Despite Plaintiff’s repeated disputes and his supporting court papers, Equifax continued to report the $37,500 judgment against Plaintiff through the time of this lawsuit, finally supplying Plaintiff with a corrected credit file in December 2005.  (See Fluellen Dep. at 95, 115-16; and also at 103-04).

B. Equifax Falsely Informed Mr. Plaintiff That It Had Contacted The Philadelphia County Court Concerning His Disputes When It Had Not

In connection with Mr. Plaintiff’s June and July 2005 written disputes concerning the judgment, Equifax wrote to Mr. Plaintiff to explain the results of its investigation.    (See Investigation Results dated 6-24-05, attached hereto as Exhibit F); (See Investigation Results dated 7-29-05, attached hereto as Exhibit G).  In its letters, Equifax advised Mr. Plaintiff that its “investigation [was] completed” and that it had “contacted each source [of the disputed judgment] directly.”  Id. (emphasis added). The letters listed the source it contacted as the “Philadelphia Cty Court, Broad & Market STS.”  Id.

However, at her deposition, after several evasive answers, Equifax’s corporate representative admitted that neither Equifax nor anyone acting on its behalf ever contacted the Philadelphia County Court:


19    Q.    Okay.  So this is not true when it says on

20    this letter that the Philadelphia City Court, Broad

21    and Market Street in Philadelphia was contacted by

22    Equifax in connection with this investigation?

23               MR. PERLING:  Objection to form.

24         Misstates evidence.  The best evidence is this

25         exhibit, and it does not say what you just said

1         your question.

2               THE WITNESS:  Yeah, it doesn’t say that.

3    Q.    (By Mr. Soumilas)  What’s the answer to

4    that question, ma’am?  Was that court, the

5    Philadelphia County Court ever contacted by Equifax

6    or any of its vendors or anyone on its behalf in

7    connection with the investigation of this June 8th,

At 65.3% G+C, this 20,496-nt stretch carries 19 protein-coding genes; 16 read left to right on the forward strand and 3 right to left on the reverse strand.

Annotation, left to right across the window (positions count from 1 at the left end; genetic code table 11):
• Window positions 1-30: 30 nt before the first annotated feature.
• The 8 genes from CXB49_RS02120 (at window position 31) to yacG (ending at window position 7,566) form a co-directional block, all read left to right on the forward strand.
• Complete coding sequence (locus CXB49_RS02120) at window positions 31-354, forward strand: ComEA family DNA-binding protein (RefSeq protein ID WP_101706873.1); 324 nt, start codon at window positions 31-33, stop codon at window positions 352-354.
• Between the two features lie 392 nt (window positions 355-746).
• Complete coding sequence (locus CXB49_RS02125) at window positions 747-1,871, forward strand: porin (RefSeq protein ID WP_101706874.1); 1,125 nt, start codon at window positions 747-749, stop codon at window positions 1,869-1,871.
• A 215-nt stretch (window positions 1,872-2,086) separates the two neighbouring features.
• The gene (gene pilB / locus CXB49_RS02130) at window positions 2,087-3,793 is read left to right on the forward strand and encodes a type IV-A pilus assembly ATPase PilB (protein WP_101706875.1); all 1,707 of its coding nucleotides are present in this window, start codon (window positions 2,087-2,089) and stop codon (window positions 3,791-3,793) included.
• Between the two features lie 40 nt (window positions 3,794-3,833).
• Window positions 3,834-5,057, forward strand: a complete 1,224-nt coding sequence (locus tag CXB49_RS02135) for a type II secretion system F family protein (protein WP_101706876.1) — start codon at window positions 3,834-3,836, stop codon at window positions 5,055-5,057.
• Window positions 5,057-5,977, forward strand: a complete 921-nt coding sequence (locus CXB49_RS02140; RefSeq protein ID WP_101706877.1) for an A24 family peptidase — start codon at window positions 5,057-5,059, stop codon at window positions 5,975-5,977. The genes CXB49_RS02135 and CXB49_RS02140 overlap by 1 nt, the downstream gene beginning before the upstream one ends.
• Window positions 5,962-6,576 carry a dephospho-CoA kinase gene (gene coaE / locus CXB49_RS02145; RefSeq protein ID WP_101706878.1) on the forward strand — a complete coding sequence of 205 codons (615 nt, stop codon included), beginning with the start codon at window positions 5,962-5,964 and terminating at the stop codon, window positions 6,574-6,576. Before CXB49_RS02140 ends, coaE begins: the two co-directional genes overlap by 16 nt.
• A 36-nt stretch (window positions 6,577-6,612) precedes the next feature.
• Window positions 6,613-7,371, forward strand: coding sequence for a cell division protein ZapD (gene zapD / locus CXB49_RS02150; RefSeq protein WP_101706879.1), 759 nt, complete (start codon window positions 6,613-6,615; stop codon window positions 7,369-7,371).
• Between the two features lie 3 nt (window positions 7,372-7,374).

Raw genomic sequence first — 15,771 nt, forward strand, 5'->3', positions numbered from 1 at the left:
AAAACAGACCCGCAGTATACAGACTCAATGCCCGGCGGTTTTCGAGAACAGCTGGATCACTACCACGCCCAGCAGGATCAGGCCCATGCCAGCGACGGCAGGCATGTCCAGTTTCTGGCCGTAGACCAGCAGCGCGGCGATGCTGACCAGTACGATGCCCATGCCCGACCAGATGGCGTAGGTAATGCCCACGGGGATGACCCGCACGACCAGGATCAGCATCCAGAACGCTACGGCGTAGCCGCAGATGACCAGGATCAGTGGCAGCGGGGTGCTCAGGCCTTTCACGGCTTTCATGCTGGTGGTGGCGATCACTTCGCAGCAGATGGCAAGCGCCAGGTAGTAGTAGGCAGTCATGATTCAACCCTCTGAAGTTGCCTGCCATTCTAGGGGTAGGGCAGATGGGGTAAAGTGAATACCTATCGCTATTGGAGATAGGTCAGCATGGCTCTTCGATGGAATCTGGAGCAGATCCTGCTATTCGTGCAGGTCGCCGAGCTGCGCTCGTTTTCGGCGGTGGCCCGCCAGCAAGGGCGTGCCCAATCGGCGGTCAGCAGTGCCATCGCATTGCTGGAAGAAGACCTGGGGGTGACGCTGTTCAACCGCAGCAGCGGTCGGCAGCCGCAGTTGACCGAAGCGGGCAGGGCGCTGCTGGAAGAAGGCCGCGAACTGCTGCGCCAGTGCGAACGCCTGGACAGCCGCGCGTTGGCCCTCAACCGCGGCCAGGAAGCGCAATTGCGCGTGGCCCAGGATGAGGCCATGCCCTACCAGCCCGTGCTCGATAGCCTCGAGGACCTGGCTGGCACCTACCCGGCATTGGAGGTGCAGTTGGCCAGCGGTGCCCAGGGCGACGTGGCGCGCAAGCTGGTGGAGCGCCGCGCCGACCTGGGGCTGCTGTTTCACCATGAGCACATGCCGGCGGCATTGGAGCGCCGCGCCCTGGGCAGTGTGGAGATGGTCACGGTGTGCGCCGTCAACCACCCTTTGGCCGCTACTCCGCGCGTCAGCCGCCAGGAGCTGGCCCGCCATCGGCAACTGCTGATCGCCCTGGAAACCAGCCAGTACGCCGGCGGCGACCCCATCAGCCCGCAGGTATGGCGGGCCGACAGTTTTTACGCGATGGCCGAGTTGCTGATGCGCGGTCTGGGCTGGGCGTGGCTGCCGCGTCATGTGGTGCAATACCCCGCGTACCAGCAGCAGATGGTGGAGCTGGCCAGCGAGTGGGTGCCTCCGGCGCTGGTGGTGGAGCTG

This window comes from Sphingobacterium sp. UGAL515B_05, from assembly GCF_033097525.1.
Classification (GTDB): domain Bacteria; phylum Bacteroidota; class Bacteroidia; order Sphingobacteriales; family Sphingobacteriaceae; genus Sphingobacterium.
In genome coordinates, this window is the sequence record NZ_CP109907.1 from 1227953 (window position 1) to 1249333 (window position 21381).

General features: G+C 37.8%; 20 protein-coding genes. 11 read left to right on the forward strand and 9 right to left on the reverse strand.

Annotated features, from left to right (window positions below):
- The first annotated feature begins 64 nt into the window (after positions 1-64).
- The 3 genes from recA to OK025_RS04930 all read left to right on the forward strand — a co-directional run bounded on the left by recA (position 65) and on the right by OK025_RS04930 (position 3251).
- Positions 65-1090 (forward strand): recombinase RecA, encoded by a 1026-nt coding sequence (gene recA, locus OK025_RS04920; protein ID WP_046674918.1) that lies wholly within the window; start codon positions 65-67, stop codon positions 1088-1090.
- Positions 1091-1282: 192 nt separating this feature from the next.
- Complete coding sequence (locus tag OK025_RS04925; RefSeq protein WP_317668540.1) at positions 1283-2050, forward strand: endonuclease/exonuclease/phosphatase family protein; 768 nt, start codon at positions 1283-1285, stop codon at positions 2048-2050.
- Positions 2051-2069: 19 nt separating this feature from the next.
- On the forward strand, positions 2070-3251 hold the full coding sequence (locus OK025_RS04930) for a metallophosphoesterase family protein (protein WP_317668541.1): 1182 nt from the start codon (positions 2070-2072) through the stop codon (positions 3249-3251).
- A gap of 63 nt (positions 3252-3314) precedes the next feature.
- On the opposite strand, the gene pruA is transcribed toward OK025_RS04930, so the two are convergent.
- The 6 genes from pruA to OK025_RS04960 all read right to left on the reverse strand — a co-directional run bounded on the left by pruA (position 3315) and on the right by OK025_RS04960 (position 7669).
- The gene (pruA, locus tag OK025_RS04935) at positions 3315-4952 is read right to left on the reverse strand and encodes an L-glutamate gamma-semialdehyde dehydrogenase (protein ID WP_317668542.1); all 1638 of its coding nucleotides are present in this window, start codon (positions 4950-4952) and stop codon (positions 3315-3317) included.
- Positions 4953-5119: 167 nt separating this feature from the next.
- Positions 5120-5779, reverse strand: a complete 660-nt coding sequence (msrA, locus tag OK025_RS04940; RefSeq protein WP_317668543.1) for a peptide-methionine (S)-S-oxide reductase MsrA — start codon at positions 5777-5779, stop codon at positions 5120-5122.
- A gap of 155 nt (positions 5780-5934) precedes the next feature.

8    2005 dispute?

9         A.    No.

(See Fluellen Dep. at 70-71; see generally 65-71, 76-81).  In fact, Equifax never contacted anyone regarding Mr. Plaintiff’s June 8th dispute, including the public records vendor from whom it obtained the judgment in the first place, and did nothing to investigate Mr. Plaintiff’s disputes besides look at Plaintiff’s dispute correspondence.  (Id.); (see also Def. Mem. at 3-4).

Equifax actions regarding the Mr. Plaintiff’s July 2005 dispute were no different.  Even though it informed Mr. Plaintiff that it contacted the Philadelphia County Court, it did not contact anyone.  (See Fluellen Dep. at 76-82); (see also Exhibit G); (see also Def. Mem. at 3-4).   In “investigating” these two disputes Equifax did nothing besides misread Plaintiff’s supporting court papers (see Fluellen Dep. at 65-71, 80-81) and then falsely stated in standard letters that it had investigated the dispute by contacting the Philadelphia CCP.  (See id. at 118-19); (see also Def. Mem. at 3-4).

With respect to Plaintiff’s August 2005 dispute, Equifax sent Plaintiff a similar type of letter with its purported “investigation” results.  (See Investigation Results dated 8-13-05, attached hereto as Exhibit H).  That letter also informed Plaintiff that Equifax had contacted the Philadelphia County Court “directly.”  (Id. at pgs. 1 and 2 of 8).  Again, this was not true:

25       Q.    And then it says, NDR courier will pick

1    up, Philadelphia, Pennsylvania 19107.  Was there ever

2    any communication concerning this dispute by Equifax

3    directly to any court in Philadelphia?

4         A.    Not that I can tell here by looking at the

5    documents, no.

(Fluellen Dep. at  88).  While this time Equifax actually contacted its public records vendor that supplied the judgment to it in connection with the August 2005 dispute, Equifax does not know whether the vendor ever contacted the Philadelphia CCP.  (Fluellen Dep. at 37, 106-07, 121).